Yes, you only write the overrides, the values that change for the environment. All other configuration is still available, but does not have to be repeated.

3. Build Your Configuration Object

Create a module of yours called config.js or whatever pleases you. Obtain the environment name, load the 2 JSON files and build the configuration object. This is generally speaking.

There are two styles available: The classic style leaves to you, the programmer, the responsibility of figuring out a way to select the correct per-environment data source. The conditional style leaves the decision to the configuration builder. Pick whichever pleases you, but know that the latter is safer.

From now on, any code samples that call the loadJsonFile() function are referring to this one:

const loadJsonFile = (fileName, isRequired) => {
    const fileExists = fs.existsSync(fileName);
    if (fileExists) {
        const data = fs.readFileSync(fileName);
        return JSON.parse(data);
    }
    else if (isRequired) {
        throw new Error(`Configuration file ${fileName} is required but was not found.`);
    }
    // Return an empty object.
    return {};
};

If you don't like it, feel free to write your own. I wrote this like a year ago; I had no knowledge of the existence of the fs/promises module. If you write one yourself using async fs, please pull request and share the love. 😁😎

Classic Style

NodeJS ES Modules (Recommended)
import wjConfig, { Environment } from 'wj-config';
import mainConfig from "./config.json" assert {type: 'json'}; // Importing data is a thing in NodeJS.

// Obtain an environment object ahead of time to help setting configuration up.
const env = new Environment(process.env.NODE_ENV);

const configPromise = wjConfig()
    .addObject(mainConfig) // Main configuration JSON file.
    .name('Main') // Give data sources a meaningful name for value tracing purposes.
    .addObject(loadJsonFile(`./config.${env.current.name}.json`)) // The developer is deciding by using a file name tactic.
    .name(env.current.name)
    .addEnvironment(process.env) // Adds a data source that reads the environment variables in process.env.
    .includeEnvironment(env) // So the final configuration object has the environment property.
    .createUrlFunctions() // So the final configuration object will contain URL builder functions.
    .build(env.isDevelopment()); // Only trace configuration values in the Development environment.

// This is a top-level await:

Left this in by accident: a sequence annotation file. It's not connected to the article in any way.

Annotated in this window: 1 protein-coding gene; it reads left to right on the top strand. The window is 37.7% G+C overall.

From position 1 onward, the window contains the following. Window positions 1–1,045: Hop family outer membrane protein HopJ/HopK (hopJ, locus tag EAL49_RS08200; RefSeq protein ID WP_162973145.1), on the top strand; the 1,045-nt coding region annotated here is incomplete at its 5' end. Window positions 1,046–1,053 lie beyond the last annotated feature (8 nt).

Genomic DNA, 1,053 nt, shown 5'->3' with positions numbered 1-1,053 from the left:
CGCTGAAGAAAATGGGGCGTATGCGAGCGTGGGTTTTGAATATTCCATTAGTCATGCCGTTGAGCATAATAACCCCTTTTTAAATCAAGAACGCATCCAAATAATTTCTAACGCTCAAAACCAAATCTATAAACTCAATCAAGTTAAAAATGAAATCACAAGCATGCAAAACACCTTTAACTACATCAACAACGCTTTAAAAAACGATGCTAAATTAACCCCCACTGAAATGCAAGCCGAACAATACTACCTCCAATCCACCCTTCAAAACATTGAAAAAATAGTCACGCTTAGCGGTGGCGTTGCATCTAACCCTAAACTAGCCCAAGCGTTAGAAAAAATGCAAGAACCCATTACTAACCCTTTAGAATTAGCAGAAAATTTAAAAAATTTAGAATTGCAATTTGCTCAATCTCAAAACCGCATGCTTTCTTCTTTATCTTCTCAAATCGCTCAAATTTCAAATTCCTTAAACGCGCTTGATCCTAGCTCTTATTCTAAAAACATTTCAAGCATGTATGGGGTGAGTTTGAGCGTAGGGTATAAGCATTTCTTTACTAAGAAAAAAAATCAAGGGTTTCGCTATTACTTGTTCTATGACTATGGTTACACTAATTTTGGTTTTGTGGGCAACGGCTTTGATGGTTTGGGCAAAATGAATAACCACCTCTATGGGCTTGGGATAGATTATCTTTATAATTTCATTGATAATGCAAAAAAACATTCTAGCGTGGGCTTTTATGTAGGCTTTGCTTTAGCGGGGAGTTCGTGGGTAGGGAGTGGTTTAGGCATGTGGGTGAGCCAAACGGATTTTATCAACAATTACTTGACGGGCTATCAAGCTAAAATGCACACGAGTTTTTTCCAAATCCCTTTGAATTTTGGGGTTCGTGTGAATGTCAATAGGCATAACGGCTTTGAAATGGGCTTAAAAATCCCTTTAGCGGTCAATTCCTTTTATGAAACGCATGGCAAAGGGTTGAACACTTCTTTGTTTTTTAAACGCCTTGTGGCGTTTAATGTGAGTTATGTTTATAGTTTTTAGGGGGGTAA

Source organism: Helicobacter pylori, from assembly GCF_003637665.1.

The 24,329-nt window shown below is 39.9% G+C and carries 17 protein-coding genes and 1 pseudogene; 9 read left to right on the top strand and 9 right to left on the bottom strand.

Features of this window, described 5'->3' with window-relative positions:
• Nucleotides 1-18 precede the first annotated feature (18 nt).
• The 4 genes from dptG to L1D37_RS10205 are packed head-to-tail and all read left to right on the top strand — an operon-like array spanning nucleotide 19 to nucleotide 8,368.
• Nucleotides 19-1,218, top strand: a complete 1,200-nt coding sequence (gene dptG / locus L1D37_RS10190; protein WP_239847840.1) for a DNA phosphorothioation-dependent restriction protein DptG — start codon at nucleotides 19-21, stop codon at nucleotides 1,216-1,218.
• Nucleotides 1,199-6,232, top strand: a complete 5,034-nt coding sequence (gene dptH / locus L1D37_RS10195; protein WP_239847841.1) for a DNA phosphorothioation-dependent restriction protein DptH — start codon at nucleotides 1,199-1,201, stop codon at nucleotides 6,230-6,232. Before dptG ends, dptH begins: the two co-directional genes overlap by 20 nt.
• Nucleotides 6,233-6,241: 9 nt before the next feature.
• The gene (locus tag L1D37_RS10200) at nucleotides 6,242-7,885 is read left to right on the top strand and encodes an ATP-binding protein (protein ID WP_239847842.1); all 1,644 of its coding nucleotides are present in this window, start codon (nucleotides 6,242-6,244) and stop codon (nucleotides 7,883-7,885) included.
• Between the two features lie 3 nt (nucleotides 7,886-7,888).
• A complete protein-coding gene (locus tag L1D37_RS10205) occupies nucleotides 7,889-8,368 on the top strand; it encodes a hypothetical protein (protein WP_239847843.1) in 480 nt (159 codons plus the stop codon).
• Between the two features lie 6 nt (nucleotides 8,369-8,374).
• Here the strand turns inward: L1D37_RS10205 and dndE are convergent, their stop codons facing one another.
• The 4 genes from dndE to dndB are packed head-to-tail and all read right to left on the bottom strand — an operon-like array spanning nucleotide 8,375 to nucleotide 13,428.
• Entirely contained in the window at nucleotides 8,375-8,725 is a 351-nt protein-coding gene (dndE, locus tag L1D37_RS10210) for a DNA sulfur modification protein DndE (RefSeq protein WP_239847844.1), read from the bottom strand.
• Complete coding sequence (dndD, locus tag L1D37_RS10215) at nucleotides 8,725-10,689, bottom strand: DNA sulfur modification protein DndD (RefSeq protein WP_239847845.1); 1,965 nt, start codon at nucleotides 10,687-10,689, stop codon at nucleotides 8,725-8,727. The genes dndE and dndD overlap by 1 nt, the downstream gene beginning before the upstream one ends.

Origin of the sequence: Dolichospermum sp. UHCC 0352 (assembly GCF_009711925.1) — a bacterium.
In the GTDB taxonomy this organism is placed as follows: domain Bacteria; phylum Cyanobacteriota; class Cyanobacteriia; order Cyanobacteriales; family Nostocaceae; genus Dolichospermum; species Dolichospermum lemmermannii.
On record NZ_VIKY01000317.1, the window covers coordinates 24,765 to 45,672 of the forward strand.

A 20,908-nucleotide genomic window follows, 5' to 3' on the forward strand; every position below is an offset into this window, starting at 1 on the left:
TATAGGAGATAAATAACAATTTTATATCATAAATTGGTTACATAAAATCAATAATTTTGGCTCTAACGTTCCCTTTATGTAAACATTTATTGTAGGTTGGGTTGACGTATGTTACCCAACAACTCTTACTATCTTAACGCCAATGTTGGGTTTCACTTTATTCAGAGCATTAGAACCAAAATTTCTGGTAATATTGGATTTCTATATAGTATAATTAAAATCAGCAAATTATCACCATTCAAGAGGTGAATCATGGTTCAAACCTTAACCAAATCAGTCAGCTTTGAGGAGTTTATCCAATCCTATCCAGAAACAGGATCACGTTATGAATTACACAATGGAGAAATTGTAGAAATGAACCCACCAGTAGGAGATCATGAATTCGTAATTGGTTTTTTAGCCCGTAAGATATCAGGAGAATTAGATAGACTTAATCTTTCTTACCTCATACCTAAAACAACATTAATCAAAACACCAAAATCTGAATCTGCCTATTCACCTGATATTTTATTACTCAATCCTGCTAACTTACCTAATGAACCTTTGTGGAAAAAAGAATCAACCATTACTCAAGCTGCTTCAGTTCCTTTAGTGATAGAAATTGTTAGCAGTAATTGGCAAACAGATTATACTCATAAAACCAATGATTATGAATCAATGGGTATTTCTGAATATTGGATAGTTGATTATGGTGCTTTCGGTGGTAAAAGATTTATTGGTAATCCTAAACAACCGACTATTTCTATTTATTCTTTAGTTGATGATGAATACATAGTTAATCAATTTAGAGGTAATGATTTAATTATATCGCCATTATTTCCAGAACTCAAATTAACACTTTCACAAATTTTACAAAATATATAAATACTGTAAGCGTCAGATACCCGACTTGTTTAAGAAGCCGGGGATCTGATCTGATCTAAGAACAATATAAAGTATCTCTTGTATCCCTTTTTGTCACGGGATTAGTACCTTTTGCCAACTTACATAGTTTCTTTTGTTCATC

export default await configPromise; // The build() function is asynchronous, so await its promise and export the result.

The calls to addEnvironment(), includeEnvironment() and createUrlFunctions() are not mandatory, they are just customary. Typically, you also want to include the environment variables, have the environment object and also make use of URL-Building Functions.

NodeJS CommonJS Modules (If You Must)
// Export the result of an IIFE, which will be a promise to return the configuration object.  This means that code in 
// need for the configuration object will have to execute inside async functions to be able to await, or wrap the 
// whole thing within a call to .then(), like in one of the examples provided in this project's repository.
// This is why CommonJS is discouraged.  It makes things more complex.
module.exports = (async function () {
    const { default: wjConfig, Environment } = await import('wj-config');
    const env = new Environment(process.env.NODE_ENV);
    return wjConfig()
        .addObject(loadJsonFile('./config.json', true))
        .name('Main')
        .addObject(loadJsonFile(`./config.${env.current.name}.json`))
        .name(env.current.name)
        .addEnvironment(process.env)
        .includeEnvironment(env)
        .createUrlFunctions()
        .build(env.isDevelopment());
})();
Web Projects

IMPORTANT: If your project is a React project creasted with Create React App, the recommendation is to eject or use the @craco/craco package (or similar one) in order to configure webpack to allow top-level awaits. You can read the details in the Top Level Await section in the Wiki. It can also work without top-level awaits, but in all honesty, I don't like it. The Wiki also explains how to achieve this for Vite projects (Vue, Svelte, React, etc.).

import wjConfig, { Environment } from 'wj-config';
import mainConfig from './config.json'; // One may import data like this, or fetch it.

const env = new Environment(window.env.REACT_ENVIRONMENT);
const configPromise = wjConfig()
    .addObject(mainConfig)
    .name('Main') // Give data sources a meaningful name for value tracing purposes.